The subsequent NACODS ballot, with 82.5 per cent voting for strike action, showed what would have been possible. Whether such a decision would have turned around the situation in Nottinghamshire is an open question, but it would have deprived the Labour and TUC leaders of the lame excuses behind which they were hiding. But on the advice of their leaders, the delegates rejected this, and attention now turned to stopping the movement of coal. From now on, every miner not working was deemed to be on strike. It was a fight to the finish, with no holds barred.
Thatcher was hoping for a quick victory as the strike headed towards the summer months, a time when less coal was burned, and stockpiles were high. Publicly the Tories preached “non-intervention” as they believed they were assured of victory, and had only to sit out the strike. They were, nevertheless, desperate to avoid provoking other groups of workers from joining the miners on strike. Therefore, they made significant concessions to other workers. But as time wore on, they became more and more alarmed by the situation. The miners stubbornly refused to give up. The Tories were taken aback by the enormous will power, solidarity, imagination, and organising abilities of the miners, their families and supporters. The strategy of the government was beginning to run into difficulties.
To the utter astonishment of the ruling class, the resolve of the miners hardened. This was particularly the case after the experience of police violence, roadblocks and the besieging of mining communities. In many instances, miners and their families were beginning to draw revolutionary conclusions from their own experiences. It was like a miniature revolution, in which the masses were in direct struggle against the state, which appeared before them as an instrument of repression in the hands of the ruling class.
Through their experiences, the miners and their families clearly understood the class struggle, the role of the capitalist state, and the rottenness of capitalism that was intent on destroying their livelihoods. Some of the Tory “wets”, such as Heath and Francis Pym could see what was happening and were openly worried that the strike was “damaging the fabric of British society.” Their concern was not for the miners or their communities, but for the long-term interests and survival of capitalism. They understood that even if the government won, nothing would ever be the same again. The “consensus” built up in the post-war years would be completely undermined, if not destroyed altogether.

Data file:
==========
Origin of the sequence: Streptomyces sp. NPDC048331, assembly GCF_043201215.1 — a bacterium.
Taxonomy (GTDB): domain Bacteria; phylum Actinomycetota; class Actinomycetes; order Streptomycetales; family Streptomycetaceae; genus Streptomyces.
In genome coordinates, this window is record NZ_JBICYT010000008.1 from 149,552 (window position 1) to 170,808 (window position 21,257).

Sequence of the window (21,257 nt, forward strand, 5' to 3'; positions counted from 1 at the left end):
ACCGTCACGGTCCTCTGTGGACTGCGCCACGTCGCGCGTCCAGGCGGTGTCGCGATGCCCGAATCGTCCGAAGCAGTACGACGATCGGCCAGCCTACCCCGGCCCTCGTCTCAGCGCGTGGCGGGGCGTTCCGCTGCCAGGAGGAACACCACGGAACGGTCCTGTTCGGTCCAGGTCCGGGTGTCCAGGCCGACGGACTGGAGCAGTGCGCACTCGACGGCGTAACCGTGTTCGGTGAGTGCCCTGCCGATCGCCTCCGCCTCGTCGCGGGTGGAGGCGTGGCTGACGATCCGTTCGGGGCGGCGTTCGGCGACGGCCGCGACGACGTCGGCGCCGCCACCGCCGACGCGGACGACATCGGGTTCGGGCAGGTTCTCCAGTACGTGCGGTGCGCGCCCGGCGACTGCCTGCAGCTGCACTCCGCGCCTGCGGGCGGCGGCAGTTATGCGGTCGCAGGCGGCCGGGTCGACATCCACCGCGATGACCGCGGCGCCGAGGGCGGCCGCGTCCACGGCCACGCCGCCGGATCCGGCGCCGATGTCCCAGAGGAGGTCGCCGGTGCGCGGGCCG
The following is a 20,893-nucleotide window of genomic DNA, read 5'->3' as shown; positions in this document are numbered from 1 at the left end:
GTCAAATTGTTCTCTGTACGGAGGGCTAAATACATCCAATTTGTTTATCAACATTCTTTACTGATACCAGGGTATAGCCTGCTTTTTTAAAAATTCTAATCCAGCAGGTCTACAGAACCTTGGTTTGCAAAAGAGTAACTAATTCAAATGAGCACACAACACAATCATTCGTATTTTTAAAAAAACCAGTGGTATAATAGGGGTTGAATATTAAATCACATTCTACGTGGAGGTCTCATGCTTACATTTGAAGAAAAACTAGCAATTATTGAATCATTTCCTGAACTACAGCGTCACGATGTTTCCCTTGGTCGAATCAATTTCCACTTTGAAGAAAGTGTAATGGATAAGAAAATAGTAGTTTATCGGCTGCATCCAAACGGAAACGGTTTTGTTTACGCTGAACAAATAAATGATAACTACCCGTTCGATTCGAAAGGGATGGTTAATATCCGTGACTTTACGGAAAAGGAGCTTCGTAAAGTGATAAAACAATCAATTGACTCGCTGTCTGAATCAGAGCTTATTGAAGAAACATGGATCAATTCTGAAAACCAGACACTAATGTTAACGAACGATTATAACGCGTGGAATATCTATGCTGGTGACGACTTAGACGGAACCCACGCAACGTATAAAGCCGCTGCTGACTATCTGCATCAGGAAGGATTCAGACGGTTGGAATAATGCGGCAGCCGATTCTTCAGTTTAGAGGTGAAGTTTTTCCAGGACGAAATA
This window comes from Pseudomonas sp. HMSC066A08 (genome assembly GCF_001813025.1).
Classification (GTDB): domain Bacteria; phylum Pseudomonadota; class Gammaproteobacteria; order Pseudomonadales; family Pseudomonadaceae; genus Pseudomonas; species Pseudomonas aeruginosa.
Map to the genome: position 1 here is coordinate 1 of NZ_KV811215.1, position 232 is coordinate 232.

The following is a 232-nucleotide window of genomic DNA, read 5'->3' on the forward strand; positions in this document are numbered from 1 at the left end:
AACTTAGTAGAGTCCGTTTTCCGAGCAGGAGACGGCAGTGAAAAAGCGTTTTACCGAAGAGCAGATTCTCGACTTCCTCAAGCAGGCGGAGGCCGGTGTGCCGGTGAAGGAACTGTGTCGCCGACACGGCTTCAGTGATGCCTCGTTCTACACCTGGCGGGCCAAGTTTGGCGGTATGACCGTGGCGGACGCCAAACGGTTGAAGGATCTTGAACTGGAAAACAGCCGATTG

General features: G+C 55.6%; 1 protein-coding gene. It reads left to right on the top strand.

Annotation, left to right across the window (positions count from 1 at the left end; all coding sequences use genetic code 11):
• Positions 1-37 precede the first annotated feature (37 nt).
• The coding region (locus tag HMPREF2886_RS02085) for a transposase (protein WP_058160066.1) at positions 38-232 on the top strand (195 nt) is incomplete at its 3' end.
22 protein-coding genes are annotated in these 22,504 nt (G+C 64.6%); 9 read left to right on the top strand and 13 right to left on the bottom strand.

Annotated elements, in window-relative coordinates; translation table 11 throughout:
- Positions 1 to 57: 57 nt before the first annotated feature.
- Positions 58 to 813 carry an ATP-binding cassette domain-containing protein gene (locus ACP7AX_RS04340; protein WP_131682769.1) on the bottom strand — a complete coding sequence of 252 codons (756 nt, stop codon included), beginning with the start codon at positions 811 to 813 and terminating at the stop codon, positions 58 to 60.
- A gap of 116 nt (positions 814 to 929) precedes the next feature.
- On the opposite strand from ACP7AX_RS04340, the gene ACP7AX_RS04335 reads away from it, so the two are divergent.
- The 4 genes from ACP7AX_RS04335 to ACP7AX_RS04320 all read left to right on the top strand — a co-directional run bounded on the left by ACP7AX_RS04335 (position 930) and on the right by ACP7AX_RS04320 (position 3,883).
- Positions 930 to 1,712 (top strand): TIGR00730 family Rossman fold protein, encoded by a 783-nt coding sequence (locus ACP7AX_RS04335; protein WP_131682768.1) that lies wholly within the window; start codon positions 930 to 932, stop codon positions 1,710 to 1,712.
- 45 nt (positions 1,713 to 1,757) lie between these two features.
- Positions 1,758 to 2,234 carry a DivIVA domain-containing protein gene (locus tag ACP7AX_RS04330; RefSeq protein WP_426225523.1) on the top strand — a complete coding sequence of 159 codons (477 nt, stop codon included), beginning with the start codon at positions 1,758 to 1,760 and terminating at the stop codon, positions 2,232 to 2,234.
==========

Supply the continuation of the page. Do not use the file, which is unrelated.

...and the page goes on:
The attempt to use lorry convoys to break the picket lines at Ravenscraig was repeated at the Scunthorpe steel works. On 23 May the first lorries were to leave the Orgreave coking plant near Rotherham. NUM pickets began to arrive at Orgreave, and at first heavily outnumbered the police. Police reinforcements then turned up in force, which was to result in the most violent scenes in any industrial dispute in Britain since the First World War. If anyone had any doubts that this was class war, there was no longer any room for confusion after the “Battle of Orgreave”.
The pickets assembled in a housing estate on the Sheffield side of the Orgreave plant. The police assembled in front of the coke works, while mounted police lined up in the adjacent field. Other police with dogs, as well as thousands in riot gear, mobilised their ranks to surround the pickets. As soon as the lorries had entered the plant to load up, riot police attacked the pickets in a series of baton charges. The mounted police rode into the strikers, followed by truncheon wielding foot police.
Despite the beatings and arrests, the miners were not cowed. However, the following days’ pickets were diverted by the Yorkshire Area to Nottingham, resulting in hundreds, rather than thousands facing the police lines. On 30 May Scargill was arrested, but this served only to increase the anger of the pickets. On 18 June, 5,000 strikers turned up and were met with an orgy of violence by the police. The forces of “law and order” ran riot, chasing and bludgeoning pickets. Wounded pickets were even arrested while in bed in hospital. Of course, the capitalist media portrayed the whole episode as picket line violence, and doctored film footage was used to place the blame for disorder and violence on the NUM. There were no mass pickets of Orgreave after that.
“The use of police horses to deal with riots has always been seen as the ultimate response”, stated the Police Review a few weeks before Orgreave. “From the Trafalgar Square riots of a hundred years ago, to the anti-fascist skirmishes of the Thirties, the imagery of charging horses and flailing batons has been enough to put the seal on charges of police brutality.” Orgreave was no different. In August, 137 riot charges against miners arising from the Orgreave police operation were dropped for lack of evidence. But the police had done their job.